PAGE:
Federal Reserve policy makers raised interest rates a quarter of a percentage point as expected on Thursday at the close of a two-day meeting. The hike, putting the federal funds rate between 0.5 percent and 0.75 percent, was just the second since the 2008 financial crisis. The last increase came in December 2015. The Fed signaled that it would step up the pace of rate increases in 2017, with three more hikes next year instead of the two forecast in September. Fed Chairwoman Janet Yellen said officials were adapting to expectations of Trump administration tax cuts, deregulation, and stimulus spending, but that the "very modest adjustment" to the Fed's plans on interest rates should be "understood as a reflection of the confidence we have" in the economy's progress.


4. Army found Trump national security adviser 'inappropriately' shared secrets

A secret U.S. military investigation in 2010 concluded that retired Army Gen. Michael T. Flynn, whom President-elect Donald Trump has selected to be his national security adviser, "inappropriately shared" classified information with foreign military officers in Afghanistan, The Washington Post reported Wednesday. Flynn was not reprimanded over the case, even though he was not authorized to share the information, because he did not do it "knowingly" and there was "no actual or potential damage to national security as a result," according to records the Post obtained through the Freedom of Information Act.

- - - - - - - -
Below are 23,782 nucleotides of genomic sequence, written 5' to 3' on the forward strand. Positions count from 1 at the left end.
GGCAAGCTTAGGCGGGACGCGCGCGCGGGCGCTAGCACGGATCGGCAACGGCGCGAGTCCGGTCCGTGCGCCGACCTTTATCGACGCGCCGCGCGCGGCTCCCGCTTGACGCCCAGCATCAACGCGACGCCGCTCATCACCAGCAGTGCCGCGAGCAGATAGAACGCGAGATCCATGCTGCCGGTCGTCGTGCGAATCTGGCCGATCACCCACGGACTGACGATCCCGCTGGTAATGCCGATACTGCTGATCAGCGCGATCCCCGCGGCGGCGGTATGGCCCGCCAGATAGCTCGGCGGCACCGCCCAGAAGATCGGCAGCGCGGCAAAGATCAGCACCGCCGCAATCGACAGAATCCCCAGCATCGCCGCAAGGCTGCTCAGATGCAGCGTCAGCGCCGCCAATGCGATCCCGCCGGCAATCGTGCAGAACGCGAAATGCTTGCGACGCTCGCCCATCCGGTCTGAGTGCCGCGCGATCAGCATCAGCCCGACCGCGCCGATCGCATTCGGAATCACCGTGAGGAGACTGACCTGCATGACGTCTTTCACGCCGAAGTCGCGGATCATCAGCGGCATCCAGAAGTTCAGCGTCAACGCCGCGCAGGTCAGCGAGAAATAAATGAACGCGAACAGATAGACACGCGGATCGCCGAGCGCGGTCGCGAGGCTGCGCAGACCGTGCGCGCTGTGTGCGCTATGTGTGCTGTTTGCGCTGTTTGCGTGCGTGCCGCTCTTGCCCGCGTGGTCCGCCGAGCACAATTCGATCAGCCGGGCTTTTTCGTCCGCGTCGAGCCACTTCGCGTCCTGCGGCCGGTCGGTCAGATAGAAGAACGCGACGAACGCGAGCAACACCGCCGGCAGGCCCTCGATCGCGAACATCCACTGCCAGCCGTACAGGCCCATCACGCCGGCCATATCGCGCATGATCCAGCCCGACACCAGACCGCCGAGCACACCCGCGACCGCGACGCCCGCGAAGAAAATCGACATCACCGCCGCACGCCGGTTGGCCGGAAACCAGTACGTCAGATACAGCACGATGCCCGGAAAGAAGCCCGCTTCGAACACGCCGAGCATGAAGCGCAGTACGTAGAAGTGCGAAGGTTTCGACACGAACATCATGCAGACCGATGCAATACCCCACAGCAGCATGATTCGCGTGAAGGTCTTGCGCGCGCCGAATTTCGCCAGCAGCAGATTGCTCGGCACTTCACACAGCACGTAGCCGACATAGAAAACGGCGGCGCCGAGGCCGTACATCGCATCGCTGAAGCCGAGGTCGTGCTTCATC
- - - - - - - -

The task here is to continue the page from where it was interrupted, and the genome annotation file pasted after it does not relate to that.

The Washington Post

5. Yahoo discloses data breach potentially exposing 1 billion accounts

Yahoo said Wednesday that an August 2013 data breach might have resulted in the theft of personal data from more than 1 billion user accounts. The breach was separate from one disclosed in September that exposed information from 500 million accounts. Until the latest revelation, the earlier breach was believed to be the biggest on record. The news came as the CIA's accusation that Russia used hackers to influence the U.S. presidential election increased fears of cybercrime. "We truly are under major siege and we're unprepared for it. It really is a national emergency," said Avivah Litan, vice president at Gartner Research.